A search of Land Registry records then showed that one month later another company, registered in Seychelles paid £5.3 million for a London townhouse.

The Seychelles company shared a name with another one owned by the Oduah family.

When asked to confirm that Ms Oduah, her family or associates, were involved in buying the London property, neither responded.

The Deutsche Bank suspicious activity report is part of the FinCEN Files, a leak of documents obtained by BuzzFeed News and shared with other journalists through the ICIJ.

It is not known whether any further action was taken as a result of the suspicious activity report.

Atiku Abubakar Bagudu: The investigation also revealed how the current Governor of Kebbi State, Atiku Abubakar Bagudu helped the Sani Abacha family to steal from Nigeria in the 1990s.

In 2010, Bagudu, then a senator, allegedly dispatched a delegation to Singapore in search of a new haven to shelter his controversial wealth, which is a target of ongoing forfeiture proceedings by the United States Department of Justice.

Bagudu’s delegation – comprising his brother, Ibrahim Bagudu, and London lawyer, Ben Davies, from Byrne and Partners, now a part of PCB Byrne – met with Asiaciti’s officials, they registered his preference for a new structure of secrecy to oil the flow of his dirty wealth for the benefits of himself and his family.

Investigators say the huge funds, warehoused offshore, is part of billions of dollars Mr Bagudu helped the Sani Abacha family to steal from Nigeria in the 1990s.

Referred by Farrer and Co., a prestigious centuries-old London law firm representing the British royal family, Mr Bagudu’s choice of secrecy provider in Singapore was Asiaciti Trust, an entity notorious for helping clients hide behind opaque offshore trusts to launder dirty money across borders.

Bagudu’s choice of secrecy provider in Singapore was Asiaciti Trust, an entity notorious for helping clients hide behind opaque offshore trusts to launder dirty money across borders.

The Monetary Authority of Singapore, MAS, imposed a fine of one million and a hundred thousand dollars on Asiaciti in July 2020 for “serious breaches” of Anti-Money Laundering and Countering Financing of Terrorism (AML/CFT) regulations between 2007 and 2018.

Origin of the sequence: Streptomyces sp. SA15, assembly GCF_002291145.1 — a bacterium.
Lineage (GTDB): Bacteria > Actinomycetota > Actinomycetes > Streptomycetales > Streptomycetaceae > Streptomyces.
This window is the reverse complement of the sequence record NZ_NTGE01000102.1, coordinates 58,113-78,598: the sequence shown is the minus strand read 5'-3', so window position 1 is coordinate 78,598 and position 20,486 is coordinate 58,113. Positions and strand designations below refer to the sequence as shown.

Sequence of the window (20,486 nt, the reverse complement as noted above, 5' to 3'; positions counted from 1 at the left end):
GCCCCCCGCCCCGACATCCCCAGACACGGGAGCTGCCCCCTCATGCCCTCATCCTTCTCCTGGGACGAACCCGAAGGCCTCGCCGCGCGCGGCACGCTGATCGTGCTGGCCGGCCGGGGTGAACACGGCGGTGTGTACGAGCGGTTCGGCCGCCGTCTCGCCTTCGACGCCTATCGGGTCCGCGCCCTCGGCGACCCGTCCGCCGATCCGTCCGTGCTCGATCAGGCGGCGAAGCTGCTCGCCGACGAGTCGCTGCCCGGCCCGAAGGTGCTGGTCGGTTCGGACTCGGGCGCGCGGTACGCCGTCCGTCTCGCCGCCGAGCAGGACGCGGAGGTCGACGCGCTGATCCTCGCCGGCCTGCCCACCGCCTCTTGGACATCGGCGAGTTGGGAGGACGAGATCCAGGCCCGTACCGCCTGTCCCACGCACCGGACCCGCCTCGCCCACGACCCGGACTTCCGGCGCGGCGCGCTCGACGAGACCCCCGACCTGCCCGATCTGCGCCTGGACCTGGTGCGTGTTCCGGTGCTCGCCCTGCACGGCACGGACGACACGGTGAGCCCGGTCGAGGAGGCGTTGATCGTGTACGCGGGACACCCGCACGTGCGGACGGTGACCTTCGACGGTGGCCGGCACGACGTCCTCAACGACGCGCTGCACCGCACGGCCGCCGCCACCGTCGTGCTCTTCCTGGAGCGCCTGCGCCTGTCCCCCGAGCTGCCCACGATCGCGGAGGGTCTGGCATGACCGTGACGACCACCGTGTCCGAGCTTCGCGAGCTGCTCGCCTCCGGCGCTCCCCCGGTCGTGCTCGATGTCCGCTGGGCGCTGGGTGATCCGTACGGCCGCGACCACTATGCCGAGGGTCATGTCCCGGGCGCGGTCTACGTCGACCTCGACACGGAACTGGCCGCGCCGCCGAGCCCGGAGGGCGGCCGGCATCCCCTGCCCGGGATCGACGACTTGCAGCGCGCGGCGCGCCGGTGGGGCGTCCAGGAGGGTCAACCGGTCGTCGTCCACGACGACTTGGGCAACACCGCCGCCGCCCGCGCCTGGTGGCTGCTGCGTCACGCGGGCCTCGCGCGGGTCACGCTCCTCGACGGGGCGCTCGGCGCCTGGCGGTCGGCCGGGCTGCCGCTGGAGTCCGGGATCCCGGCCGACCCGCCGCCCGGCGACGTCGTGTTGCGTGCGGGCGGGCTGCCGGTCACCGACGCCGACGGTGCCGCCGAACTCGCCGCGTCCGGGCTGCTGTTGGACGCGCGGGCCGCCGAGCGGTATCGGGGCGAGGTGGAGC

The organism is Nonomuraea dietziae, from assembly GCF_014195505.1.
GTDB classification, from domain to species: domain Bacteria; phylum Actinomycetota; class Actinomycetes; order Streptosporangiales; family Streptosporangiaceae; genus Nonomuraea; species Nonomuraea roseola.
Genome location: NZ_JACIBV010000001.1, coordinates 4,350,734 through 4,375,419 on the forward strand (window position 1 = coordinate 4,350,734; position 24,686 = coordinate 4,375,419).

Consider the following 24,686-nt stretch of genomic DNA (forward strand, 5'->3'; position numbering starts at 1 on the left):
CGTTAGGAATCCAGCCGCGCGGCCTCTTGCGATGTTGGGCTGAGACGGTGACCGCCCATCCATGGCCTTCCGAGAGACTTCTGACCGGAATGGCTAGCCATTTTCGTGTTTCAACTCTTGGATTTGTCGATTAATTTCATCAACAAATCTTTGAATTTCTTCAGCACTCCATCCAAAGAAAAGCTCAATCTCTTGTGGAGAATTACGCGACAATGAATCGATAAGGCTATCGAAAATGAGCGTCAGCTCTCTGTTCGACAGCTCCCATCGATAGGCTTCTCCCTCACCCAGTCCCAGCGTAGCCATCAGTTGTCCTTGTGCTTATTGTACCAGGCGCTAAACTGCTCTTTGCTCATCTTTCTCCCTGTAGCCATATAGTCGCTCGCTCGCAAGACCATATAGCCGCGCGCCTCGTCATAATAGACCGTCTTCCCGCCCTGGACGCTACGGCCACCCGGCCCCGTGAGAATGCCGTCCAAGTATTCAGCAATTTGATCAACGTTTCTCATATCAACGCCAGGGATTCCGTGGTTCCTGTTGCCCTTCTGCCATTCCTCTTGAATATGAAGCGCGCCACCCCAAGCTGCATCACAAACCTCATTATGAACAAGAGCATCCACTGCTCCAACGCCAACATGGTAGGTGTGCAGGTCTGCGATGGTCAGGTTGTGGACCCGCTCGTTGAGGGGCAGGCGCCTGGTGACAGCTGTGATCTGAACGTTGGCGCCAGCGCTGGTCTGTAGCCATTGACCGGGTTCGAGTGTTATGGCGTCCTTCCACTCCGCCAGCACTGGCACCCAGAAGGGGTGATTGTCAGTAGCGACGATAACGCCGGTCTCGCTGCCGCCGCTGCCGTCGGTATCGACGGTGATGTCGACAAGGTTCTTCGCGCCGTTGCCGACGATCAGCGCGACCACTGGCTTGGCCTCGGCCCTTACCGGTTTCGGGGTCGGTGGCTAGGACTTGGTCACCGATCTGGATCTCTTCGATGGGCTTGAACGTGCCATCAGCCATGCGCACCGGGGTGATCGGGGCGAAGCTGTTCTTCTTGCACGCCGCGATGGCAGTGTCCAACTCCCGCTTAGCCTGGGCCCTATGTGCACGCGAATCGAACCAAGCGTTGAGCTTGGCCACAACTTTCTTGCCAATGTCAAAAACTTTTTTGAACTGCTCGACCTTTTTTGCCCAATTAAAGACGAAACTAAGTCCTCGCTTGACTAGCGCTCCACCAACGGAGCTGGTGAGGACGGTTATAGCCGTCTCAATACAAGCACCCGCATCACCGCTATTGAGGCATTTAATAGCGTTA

Bagudu is long known to have played an instrumental role in the Abacha conspiracy to steal and launder billions of dollars belonging to Nigeria but how he set up complicated structures of secrecy to hide stolen money as well as the role of his enablers, including prestigious British law firms and Serious Organised Crimes Agency (SOCA), the predecessor of the National Crimes Agency (NCA), has never been crystal clear.

Asiaciti helped Mr Bagudu set up a multi-layered structure with footprints in at least three countries, namely Singapore, Cook Islands, and the United Kingdom. At the head of the structure is Blue Holdings Trust, registered in Cooks Island as a “purpose trust” to “wholly” own a Singapore-incorporated private trust company, Blue PTC Pte Ltd., with Mr Bagudu’s brother, Ibrahim, and an Asiaciti nominee as directors.

The Blue PTC Pte Ltd is, in turn, the trustee of two family trusts – Blue Family Trust (1) and Blue Family Trust (2). Under each trust, then, is a Singapore family-owned investment holding company, FHIC, Blue Holdings (1) Pte Limited, and Blue Holdings (2) Pte Limited, respectively.

Each FHIC has an investment account with Waverton Investment Management, formerly JO Hambro Investment Management, and James Hambro and Partners, both London-based firms. Assets kept with the two firms are now frozen, according to U.S. court documents.

America has been at the forefront of helping Nigeria recover the Abacha loot, saying that hundreds of millions of dollars stolen were laundered through banks under its jurisdiction.

“The beneficiaries of each family trust and the corresponding investments domiciled in London were Mr Bagudu, his wife, seven children, and his brother, Ibrahim.

“In September 2010, according to minutes of some meetings we reviewed, a sum of 99 million euros was moved from Ridley through the Blue PTC in Singapore to the investment accounts in London and distributed as follows: